When Elspeth arrives at her ex-husband’s house in the LA hills for his 50th birthday party, she’s expecting a huge crowd for the famous film director. Instead, there are just seven other guests and Persephone, Richard’s pet octopus, watching them from her tank.
Come morning Richard is dead.
As the investigation uncovers bruising in Richard’s throad, each of the guests come under suspicion: the school friend, the studion producer, the actress, the actor, the new boyfriend, the cinematographer, the manager and the ex-wife, Elspeth herself.
In the weeks following the party, stories of Richard’s past surface, colliding with memories of their marriage, and Elspeth begins to question not just who killed Richard, but why these seven guests were invited, and what sort of man would want to trap this mysterious, intelligent creature.
Thank you to Steven at Hodder Books for sending me this striking finished copy of The Octopus. I found this to be an original and brilliant debut novel. The writing takes a bit of getting used to because although told in a then and now format, the writing is interspersed, written as ‘reflections’ or ‘flashbacks’ so switching between now and then within chapters. This actually worked well as Elspeth, the ex wife and main protagonist takes the reader through the tale, told in the first person, her voice. At times I did have to pause to get my bearings but this was easily done and the story was easy to follow.
Set in the glamourous world of acting, the reality is anything but. The key cast; the selected party guests are all playing a part, craving or clinging on to their success. There is a desperate element to this story as the highly successful, now deceased film director plays his guests, using his power to control and abuse, forcing questions about how well people actually know each other.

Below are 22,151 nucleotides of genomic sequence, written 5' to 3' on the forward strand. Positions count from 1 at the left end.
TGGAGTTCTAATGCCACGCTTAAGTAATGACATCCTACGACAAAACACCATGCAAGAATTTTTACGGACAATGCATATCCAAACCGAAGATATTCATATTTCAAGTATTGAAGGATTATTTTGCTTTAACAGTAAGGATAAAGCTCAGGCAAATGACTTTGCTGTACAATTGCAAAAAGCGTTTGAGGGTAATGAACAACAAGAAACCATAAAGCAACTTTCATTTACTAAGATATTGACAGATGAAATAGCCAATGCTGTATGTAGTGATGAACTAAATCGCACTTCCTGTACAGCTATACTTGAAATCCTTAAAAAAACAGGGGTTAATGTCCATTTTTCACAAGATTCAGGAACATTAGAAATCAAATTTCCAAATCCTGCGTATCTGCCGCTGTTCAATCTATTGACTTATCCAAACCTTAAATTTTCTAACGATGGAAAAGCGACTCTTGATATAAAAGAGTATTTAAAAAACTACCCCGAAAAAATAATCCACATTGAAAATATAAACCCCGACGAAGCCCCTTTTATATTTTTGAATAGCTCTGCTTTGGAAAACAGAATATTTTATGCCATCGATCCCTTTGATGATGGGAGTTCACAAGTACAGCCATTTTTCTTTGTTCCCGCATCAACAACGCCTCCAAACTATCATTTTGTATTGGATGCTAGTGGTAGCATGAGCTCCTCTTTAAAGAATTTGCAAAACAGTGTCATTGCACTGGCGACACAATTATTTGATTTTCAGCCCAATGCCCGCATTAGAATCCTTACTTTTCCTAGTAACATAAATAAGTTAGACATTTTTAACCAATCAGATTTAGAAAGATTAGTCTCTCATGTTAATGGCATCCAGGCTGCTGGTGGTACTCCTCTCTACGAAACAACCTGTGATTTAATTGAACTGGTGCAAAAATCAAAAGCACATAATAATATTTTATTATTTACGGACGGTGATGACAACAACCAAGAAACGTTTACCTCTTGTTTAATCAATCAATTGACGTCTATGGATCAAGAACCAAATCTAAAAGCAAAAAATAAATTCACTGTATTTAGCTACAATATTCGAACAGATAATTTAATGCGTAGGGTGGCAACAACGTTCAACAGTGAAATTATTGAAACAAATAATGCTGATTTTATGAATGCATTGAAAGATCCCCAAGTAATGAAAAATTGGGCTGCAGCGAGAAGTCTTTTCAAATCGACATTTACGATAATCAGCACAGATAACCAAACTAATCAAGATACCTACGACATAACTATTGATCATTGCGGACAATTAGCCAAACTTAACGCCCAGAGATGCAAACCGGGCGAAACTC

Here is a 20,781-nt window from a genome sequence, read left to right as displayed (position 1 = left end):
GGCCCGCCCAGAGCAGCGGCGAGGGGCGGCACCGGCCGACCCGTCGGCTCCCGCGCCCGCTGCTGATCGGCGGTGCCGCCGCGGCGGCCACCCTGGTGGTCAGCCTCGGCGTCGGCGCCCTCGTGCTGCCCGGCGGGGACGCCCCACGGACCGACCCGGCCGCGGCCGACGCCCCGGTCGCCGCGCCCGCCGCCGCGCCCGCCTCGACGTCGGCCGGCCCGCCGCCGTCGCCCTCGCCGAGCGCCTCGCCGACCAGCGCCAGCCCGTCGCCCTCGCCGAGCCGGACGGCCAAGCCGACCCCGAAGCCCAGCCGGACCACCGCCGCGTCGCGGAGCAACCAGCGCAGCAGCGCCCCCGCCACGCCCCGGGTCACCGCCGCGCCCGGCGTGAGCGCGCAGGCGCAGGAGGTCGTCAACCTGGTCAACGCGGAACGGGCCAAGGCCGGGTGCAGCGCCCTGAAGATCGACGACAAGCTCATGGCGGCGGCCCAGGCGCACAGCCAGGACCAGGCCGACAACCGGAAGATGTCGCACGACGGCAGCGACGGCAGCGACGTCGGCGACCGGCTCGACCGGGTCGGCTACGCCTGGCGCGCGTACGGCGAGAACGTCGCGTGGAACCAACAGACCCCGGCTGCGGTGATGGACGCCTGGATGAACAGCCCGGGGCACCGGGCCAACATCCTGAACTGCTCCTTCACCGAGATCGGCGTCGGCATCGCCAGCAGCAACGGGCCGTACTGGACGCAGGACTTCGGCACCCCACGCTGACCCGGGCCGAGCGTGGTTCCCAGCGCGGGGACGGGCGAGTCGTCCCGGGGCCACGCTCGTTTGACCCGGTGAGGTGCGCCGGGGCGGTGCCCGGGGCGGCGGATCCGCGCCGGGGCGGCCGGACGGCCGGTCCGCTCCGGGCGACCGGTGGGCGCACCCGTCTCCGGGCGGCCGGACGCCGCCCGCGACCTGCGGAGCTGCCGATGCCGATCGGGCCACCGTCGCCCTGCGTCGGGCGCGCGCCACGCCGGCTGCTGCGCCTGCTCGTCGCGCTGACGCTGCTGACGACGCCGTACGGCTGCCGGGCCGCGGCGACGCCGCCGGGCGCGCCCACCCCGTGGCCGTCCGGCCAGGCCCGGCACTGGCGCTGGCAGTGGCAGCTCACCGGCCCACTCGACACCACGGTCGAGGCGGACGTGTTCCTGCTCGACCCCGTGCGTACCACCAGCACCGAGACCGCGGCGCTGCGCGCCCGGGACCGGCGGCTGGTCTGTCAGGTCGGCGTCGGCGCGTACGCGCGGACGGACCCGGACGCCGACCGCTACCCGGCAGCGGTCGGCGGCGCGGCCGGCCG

And in the background is the Octopus, Persephone, ever present and watching, lurking in its giant tank in Richard’s LA home. Sinister and malevolent the Octopus acts as a metaphor, kept by Richard, beautiful and strange, compliant but loathing of its jailor.
The story is gleeful, it is dark and decadent, it stimulates the imagination and offers few answers. An exploration of power, the abuse of power and a satisfying scenario when a powerful and abusive man gets his comeuppance. Or does he? Have you read The Octopus, what did you think?
About the Author
Tess Little is a writer, historian and Examination Fellow at All Souls College, University of Oxford, the entrance exam to which is deemed, ‘the hardest exam in the world’ – questions have included, ‘What is the use of magic? and ‘Improve the rules of any one sport’, though Tess answered a question on hip hop v. Eurovision. She is currently working towards her doctorate on the women’s liberation movement in the 1970s, having spent the last few years interviewing feminist activists and visiting archives across the UK, France and the US. Her short stories and non-fiction have appeared in Words and Women: Two, The Mays Anthology, The White Review and on posters outside a London tube station. She was born in Norwich in 1992. This is her first novel.